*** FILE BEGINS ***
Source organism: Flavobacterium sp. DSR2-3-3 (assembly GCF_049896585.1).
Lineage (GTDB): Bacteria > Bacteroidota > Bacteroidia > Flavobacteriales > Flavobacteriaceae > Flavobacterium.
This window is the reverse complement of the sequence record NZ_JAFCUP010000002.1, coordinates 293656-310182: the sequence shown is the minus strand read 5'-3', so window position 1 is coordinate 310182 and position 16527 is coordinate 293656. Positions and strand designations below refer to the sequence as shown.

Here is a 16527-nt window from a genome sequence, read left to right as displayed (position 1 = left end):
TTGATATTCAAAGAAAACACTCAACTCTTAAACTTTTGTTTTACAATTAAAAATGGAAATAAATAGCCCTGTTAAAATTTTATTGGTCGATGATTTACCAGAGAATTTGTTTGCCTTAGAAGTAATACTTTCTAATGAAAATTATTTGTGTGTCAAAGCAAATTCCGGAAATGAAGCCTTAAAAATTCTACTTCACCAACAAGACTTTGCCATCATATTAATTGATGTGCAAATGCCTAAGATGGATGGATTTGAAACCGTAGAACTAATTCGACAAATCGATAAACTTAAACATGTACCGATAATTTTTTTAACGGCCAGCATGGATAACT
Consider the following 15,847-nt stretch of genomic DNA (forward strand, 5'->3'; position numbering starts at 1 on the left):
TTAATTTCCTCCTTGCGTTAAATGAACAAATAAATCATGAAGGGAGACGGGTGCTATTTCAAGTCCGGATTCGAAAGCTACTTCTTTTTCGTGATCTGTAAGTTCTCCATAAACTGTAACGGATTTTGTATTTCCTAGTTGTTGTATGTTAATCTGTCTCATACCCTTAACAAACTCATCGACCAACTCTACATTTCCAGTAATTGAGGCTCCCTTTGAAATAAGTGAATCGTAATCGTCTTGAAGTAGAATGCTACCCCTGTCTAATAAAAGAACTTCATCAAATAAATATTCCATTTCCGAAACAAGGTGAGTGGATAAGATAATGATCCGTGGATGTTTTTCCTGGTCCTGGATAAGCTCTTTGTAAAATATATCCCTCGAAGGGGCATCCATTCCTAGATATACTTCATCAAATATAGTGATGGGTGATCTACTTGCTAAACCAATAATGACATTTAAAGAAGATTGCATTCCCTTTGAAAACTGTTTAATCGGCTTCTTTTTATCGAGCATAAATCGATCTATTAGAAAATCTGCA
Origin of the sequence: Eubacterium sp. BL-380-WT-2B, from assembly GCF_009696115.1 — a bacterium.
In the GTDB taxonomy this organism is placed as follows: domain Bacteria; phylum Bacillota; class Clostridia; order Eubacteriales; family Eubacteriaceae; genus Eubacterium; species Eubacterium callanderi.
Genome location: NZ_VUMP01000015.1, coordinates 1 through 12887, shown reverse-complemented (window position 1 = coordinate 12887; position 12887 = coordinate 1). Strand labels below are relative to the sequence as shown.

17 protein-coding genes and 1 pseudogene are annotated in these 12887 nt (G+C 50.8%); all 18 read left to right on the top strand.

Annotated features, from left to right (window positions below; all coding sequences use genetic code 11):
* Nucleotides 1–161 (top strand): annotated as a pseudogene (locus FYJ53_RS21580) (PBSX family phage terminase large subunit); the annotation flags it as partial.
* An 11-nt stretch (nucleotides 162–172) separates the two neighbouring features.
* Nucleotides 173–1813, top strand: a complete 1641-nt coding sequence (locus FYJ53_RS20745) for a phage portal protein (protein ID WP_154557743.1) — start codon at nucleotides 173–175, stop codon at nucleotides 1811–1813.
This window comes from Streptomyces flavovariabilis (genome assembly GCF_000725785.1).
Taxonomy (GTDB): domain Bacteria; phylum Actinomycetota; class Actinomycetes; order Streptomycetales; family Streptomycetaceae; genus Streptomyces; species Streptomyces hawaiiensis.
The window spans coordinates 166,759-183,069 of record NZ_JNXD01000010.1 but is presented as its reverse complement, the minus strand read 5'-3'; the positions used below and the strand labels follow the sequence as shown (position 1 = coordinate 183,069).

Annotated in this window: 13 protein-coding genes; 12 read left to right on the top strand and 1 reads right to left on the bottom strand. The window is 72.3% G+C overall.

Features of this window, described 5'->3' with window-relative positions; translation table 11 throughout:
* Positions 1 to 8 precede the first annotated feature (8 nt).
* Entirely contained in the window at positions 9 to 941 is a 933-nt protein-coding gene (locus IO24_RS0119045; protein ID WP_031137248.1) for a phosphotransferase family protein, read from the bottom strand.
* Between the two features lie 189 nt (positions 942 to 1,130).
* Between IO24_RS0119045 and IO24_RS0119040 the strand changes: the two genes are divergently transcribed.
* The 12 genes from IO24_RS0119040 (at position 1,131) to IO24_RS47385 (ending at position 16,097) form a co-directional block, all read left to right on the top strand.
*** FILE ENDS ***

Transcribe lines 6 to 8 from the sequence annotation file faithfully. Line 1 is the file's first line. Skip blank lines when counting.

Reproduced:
Consider the following 15,847-nt stretch of genomic DNA (forward strand, 5'->3'; position numbering starts at 1 on the left):
TTAATTTCCTCCTTGCGTTAAATGAACAAATAAATCATGAAGGGAGACGGGTGCTATTTCAAGTCCGGATTCGAAAGCTACTTCTTTTTCGTGATCTGTAAGTTCTCCATAAACTGTAACGGATTTTGTATTTCCTAGTTGTTGTATGTTAATCTGTCTCATACCCTTAACAAACTCATCGACCAACTCTACATTTCCAGTAATTGAGGCTCCCTTTGAAATAAGTGAATCGTAATCGTCTTGAAGTAGAATGCTACCCCTGTCTAATAAAAGAACTTCATCAAATAAATATTCCATTTCCGAAACAAGGTGAGTGGATAAGATAATGATCCGTGGATGTTTTTCCTGGTCCTGGATAAGCTCTTTGTAAAATATATCCCTCGAAGGGGCATCCATTCCTAGATATACTTCATCAAATATAGTGATGGGTGATCTACTTGCTAAACCAATAATGACATTTAAAGAAGATTGCATTCCCTTTGAAAACTGTTTAATCGGCTTCTTTTTATCGAGCATAAATCGATCTATTAGAAAATCTGCA
Origin of the sequence: Eubacterium sp. BL-380-WT-2B, from assembly GCF_009696115.1 — a bacterium.